“Imagine a lattice in three dimensions,” Saul Perlmutter told me when I interviewed him about his groundbreaking work completed in 1998, “At each corner of the lattice there is a galaxy. Now imagine that the lattice itself is growing in size—the distances from our corner, our galaxy, to all other corners of the lattice keep increasing.” These distances increase at a rate that is increasing all the time. Eventually, therefore, the universe will likely become very large and very diffuse—something that no one had expected. There will probably never be a recollapse and a rebirth. Our present universe seems to be a one-time event.

Saul Perlmutter shared this year’s Nobel Prize in physics for his discovery with Brian P. Schmidt of the Australian National University and Adam G. Riess of Johns Hopkins University and the Space Telescope Science Institute, who headed a competing research team, the High-Z Supernova Search, which obtained similar results at the same time. Their research changed the way we view the universe.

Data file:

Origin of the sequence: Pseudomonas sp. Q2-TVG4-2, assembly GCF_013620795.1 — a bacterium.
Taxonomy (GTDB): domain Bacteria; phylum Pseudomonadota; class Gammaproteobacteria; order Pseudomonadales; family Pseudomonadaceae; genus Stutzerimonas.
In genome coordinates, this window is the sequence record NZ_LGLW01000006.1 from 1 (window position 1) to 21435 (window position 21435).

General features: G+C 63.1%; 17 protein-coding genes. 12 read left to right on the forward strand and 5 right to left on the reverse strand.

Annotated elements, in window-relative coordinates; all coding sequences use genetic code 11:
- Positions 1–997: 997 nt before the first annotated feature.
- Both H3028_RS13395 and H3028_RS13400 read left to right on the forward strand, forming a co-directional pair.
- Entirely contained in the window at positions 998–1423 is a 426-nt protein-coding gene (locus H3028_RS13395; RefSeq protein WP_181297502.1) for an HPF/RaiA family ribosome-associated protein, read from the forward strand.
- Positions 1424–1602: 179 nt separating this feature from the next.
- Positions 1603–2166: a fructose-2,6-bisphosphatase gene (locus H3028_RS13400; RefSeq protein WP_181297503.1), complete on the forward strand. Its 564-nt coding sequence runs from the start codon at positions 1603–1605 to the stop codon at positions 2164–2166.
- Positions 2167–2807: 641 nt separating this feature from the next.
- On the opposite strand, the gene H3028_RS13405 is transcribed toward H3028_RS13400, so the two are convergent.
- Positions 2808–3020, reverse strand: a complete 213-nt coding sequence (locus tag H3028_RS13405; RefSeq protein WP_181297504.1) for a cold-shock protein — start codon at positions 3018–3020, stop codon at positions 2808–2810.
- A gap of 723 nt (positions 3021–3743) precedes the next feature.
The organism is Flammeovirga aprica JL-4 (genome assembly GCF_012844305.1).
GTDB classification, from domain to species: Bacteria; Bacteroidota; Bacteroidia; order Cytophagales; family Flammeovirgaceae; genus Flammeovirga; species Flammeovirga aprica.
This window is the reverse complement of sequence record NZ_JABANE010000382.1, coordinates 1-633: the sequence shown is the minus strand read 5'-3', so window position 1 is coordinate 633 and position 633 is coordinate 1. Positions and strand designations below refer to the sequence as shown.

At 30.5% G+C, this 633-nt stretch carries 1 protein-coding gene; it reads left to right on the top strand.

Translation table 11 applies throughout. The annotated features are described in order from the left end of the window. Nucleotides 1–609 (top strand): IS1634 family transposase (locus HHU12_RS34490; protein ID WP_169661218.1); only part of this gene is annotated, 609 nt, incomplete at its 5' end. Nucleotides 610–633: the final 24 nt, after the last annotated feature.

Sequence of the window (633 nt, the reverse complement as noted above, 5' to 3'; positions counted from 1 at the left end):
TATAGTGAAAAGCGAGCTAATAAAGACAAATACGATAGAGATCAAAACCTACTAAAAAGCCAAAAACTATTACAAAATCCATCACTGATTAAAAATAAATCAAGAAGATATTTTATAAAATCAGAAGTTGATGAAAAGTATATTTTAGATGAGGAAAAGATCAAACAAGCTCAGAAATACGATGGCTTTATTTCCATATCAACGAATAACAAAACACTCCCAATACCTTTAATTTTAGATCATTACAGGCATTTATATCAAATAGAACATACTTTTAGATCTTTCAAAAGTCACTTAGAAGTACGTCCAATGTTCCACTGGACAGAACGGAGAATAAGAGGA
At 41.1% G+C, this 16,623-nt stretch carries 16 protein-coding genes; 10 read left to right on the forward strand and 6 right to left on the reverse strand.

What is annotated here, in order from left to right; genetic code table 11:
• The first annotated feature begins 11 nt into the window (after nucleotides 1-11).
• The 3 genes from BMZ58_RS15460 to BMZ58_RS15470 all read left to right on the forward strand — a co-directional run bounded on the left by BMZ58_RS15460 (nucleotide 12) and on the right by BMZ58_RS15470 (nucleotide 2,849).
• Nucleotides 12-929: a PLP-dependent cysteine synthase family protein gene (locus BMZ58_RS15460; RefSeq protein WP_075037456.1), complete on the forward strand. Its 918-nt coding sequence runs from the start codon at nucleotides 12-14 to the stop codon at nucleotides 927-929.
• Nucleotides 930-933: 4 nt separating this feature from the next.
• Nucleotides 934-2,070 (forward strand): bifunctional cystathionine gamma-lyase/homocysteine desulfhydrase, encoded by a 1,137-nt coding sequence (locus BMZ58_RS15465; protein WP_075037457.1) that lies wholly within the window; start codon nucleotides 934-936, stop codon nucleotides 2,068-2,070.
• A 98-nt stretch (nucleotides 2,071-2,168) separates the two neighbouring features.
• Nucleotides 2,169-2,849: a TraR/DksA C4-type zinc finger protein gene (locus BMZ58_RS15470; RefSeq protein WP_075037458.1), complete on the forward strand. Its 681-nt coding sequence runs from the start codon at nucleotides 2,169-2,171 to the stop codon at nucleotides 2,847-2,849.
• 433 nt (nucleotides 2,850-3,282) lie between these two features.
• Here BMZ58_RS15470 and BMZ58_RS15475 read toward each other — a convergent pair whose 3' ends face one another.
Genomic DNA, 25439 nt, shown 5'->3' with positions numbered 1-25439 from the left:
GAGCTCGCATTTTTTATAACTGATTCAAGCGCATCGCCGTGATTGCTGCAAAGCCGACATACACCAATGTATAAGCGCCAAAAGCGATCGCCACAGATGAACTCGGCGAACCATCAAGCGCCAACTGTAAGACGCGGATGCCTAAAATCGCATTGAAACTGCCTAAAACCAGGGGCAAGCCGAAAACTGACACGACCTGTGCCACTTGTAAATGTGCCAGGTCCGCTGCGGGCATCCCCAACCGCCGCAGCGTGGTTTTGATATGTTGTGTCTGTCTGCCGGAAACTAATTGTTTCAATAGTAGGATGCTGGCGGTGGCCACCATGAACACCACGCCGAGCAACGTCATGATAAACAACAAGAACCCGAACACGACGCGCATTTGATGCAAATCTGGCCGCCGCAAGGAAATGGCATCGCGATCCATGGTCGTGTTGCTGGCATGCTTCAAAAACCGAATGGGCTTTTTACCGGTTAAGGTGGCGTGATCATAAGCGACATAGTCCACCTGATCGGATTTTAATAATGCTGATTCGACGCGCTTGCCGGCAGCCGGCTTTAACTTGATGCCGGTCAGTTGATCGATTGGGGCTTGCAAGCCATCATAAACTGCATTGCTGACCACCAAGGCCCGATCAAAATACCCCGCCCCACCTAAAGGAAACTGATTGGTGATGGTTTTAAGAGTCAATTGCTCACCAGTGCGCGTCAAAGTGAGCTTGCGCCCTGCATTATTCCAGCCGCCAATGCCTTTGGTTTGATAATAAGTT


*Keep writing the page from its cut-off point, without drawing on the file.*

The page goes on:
Amir D. Aczel is a researcher at the Center for the Philosophy and History of Science at Boston University and the author of 18 books about mathematics and physics, as well as numerous research articles. He is a Guggenheim Fellow and a frequent commentator on science in the media. See more at his website or follow him on Twitter: @adaczel.

CATEGORIZED UNDER: Space & Physics, Top Posts
  • Igor Fodor

    I would disagree that Einstein’s “blunder” led to this year’s physics Nobel Prize. After all, we used successfully so far general realtivity theory for calculating gravitational collapse and black holes! However, accepted cosmological model says that the universe consists of 70% dark energy, 25% dark matter and only 5% “normal” matter.
    One of the authors of the article in „Science“ from 28th May 1999, this year’s Nobel prize winner Saul Perlmutter, wrote at that time: „The universe consists largely from the dark matter and dark energy, and we do not know, what either of the both is“.
    As it seems, in any case, it’s not so much the discovery as such, but much more the courage to admit, that actually we have no idea what dark matter & dark energy might be.